By Shayna Murphy
When, in Fast Times At Ridgemont High (1982), Stacy Hamilton (Jennifer Jason Leigh)–the young, sweet and hopelessly naive freshman who takes way too much bad advice from her friend about how to make boys like her–gets an abortion, this beloved ‘80s classic that helped launch the careers of many young stars of its era ceases to be just any coming-of-age teen comedy. The instantly quotable lines from class stoner Jeff Spicoli (Sean Penn in his first and only likeable role) all slip away. Even the now-iconic pool scene between Linda Barrett (Phoebe Cates) and Brad Hamilton (Judge Reinhold), which helped launch a thousand fantasies and gave a cringe-worthy, fly-on-the-wall view into how the male gaze really operates, becomes just another bit of scenery.
In an instant, all the charming hijinks that help make Fast Times a glorious ode to high school debauchery come to a screeching halt. Suddenly this film, which was directed by Amy Heckerling and inspired by a now out-of-print novel by Cameron Crowe, aims at something else. It’s not just about easy laughs and scattering enough bare breasts across the screen to bump the film up to an R-rating anymore. Instead, it’s clear that Fast Times is digging at something more than just the sum of its parts.
It was the debut script for Crowe, who up until then had been a reporter for Creem and Rolling Stone (at 15, he’s still the youngest reporter RS has ever had). At 22, he went undercover at Clairemont High School in suburban San Diego. Posing as a student and going by the name Dave Cameron, he chronicled the life and times of the student body there.
Beyond what was likely for him a chance to fill a major personal void — he skipped three grades as a kid and was noticeably younger than the rest of his actual high school class — what Crowe got out of the experience was a story that on film, says more about what it’s actually like to be a teenager than almost any other movie in its genre ever accomplishes. Even celebrated standouts like The Breakfast Club, Heathers and the diet cokeheads-lite version of it, Mean Girls, can’t touch the sincerity that Fast Times exudes. Although the Richard Linklater-directed gem Dazed and Confused comes pretty damn close to emulating it for a different period, it’s missing the one thing that grounds Fast Times in an unforgettable reality: it just doesn’t have the same heart and soul.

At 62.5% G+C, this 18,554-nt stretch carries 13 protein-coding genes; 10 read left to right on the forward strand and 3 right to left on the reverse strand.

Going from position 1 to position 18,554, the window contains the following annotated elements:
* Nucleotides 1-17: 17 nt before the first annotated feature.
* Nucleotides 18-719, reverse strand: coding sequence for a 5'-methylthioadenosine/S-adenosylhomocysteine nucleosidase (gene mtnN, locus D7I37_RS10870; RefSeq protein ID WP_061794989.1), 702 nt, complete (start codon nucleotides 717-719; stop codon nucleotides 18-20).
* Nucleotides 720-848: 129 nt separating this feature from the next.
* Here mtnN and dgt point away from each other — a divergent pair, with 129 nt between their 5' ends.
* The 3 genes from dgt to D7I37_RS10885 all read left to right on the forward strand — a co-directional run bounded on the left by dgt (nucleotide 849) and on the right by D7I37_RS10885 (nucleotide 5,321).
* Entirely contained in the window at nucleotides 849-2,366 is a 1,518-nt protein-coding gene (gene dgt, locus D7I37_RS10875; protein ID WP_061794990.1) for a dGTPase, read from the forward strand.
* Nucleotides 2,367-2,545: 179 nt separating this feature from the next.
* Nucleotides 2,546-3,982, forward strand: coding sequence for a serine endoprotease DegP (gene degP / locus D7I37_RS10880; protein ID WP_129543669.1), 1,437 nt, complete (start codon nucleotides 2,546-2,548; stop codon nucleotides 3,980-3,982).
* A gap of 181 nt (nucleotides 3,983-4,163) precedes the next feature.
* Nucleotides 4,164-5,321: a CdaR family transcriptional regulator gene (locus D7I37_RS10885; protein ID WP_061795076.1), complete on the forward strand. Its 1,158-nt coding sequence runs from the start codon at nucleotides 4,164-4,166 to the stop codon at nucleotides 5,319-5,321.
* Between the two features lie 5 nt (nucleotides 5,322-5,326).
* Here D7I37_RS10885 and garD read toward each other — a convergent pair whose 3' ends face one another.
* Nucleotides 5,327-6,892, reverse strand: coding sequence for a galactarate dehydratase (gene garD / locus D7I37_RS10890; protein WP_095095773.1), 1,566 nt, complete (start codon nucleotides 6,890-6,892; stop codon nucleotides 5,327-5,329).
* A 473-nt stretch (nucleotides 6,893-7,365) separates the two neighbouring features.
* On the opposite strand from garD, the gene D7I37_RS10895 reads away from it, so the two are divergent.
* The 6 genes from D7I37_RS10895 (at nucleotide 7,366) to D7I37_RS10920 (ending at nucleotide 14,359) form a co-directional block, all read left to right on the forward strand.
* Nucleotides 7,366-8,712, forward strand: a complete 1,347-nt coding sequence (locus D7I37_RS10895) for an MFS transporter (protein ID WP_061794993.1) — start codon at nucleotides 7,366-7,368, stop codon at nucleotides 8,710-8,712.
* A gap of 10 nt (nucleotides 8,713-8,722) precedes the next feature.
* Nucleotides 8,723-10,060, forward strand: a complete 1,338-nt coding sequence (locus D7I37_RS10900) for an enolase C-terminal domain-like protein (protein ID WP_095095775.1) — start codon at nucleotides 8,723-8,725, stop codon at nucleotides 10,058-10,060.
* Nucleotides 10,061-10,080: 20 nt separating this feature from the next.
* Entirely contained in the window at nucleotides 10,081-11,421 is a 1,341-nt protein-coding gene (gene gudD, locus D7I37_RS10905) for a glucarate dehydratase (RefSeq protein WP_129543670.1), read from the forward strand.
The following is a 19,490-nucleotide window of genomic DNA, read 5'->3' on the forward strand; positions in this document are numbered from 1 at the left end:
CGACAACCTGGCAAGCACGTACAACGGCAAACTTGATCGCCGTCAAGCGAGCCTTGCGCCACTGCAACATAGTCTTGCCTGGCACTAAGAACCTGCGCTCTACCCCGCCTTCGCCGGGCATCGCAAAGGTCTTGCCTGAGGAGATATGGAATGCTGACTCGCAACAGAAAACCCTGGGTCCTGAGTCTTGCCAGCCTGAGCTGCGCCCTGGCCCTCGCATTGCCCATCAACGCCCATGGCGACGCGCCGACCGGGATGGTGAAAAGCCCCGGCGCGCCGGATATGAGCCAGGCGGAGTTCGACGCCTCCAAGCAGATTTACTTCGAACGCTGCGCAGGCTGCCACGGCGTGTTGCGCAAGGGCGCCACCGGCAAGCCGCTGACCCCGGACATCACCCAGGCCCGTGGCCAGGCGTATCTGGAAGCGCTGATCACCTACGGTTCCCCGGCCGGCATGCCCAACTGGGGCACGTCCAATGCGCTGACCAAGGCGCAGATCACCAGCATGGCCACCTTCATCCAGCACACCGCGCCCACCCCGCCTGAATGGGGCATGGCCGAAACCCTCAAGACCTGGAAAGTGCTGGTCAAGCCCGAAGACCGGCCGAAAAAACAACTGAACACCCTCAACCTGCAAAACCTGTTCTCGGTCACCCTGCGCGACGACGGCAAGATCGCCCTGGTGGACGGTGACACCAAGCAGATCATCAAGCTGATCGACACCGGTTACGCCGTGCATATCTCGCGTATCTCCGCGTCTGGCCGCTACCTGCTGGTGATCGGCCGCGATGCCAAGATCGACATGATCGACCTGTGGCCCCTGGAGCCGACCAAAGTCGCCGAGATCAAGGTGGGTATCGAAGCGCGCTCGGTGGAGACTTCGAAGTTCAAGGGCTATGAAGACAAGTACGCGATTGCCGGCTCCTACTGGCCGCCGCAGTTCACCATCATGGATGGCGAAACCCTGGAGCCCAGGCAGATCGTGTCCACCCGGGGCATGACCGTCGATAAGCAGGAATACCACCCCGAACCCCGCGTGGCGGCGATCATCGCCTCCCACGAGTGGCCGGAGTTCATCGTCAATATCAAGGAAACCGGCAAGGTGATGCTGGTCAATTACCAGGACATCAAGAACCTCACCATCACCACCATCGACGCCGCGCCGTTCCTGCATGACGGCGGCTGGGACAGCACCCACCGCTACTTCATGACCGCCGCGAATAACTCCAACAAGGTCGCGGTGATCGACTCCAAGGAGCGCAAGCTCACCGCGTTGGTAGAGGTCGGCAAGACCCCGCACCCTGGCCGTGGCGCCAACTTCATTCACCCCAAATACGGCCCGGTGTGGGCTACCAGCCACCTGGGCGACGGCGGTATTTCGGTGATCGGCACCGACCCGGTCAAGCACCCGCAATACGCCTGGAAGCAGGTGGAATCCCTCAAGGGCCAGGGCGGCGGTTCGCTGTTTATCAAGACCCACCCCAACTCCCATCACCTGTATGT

That heart and soul of the movie comes directly from Stacy’s character arc, which is at the center of the film. As Stacy, Leigh is equal parts precocious and clueless, as vulnerable and full of uncertainty as she is assertive and eager to cast all that aside in order to seem grown up, but like, totally yesterday. In short? She comes across like a real teenage girl.
After losing her virginity to a 26-year-old stereo salesman in a baseball dugout (a scene that forever enshrines “Somebody’s Baby” as the sad-sex anthem for the ages), her view of sex becomes more cynical and detached, which in turn makes her more sexually aggressive. We know it’s all happening too fast and that she’s not nearly as ready for this as she’s pretending to be, but that’s the point. For Leigh, who would go on to weave an incredible career out of inhabiting the kinds of damaged but growling women that society often doesn’t want to think about in films like Dolores Claiborne, Last Exit to Brooklyn and even the made-for-cable adaptation of Bastard out of Carolina, it’s a real tour-de-force performance you don’t initially see coming.
While you could argue that Stacy’s pregnancy and subsequent abortion represent a kind of heavy conservative moralizing that’s hard to ignore — she has casual sex and then gets punished for it by getting pregnant, then ditched at an abortion clinic by Mike Damone (Robert Romanus), a dude who never cared much about her in the first place — it’s also not difficult to see that regardless of how it gets there or why it does, Fast Times delivers a watershed depiction of abortion.
In the film, abortion is neither evil nor sensationalized, but fundamentally regarded as a woman’s choice, and one which a partner (no matter how equally young and dumb he may be) still shares responsibility for, and has an obligation to respect and support. When Mike ghosts Stacy over the abortion, he ends up paying for it, and he almost loses his friendship with dorky but kind-hearted Mark Ratner (Brian Backer), who we know Stacy should have been with all along.
In Fast Times, the abortion also helps to drive home the point that the party can’t and won’t last forever. High school will end, the people who made it seem memorable and worthwhile may become strangers in the years to come, and every action can cause a reaction that may trickle down and transform things in an unexpected ways. It’s a bittersweet thread that runs through the entirety of the film, and if you tug on it, you can see how all these pieces do link together in the same common thruline. High school can be the time of your life, which Fast Times proves over and over again, but behind every set of rose-colored lenses, real life is still happening — and in some cases, those are the parts worth really holding onto.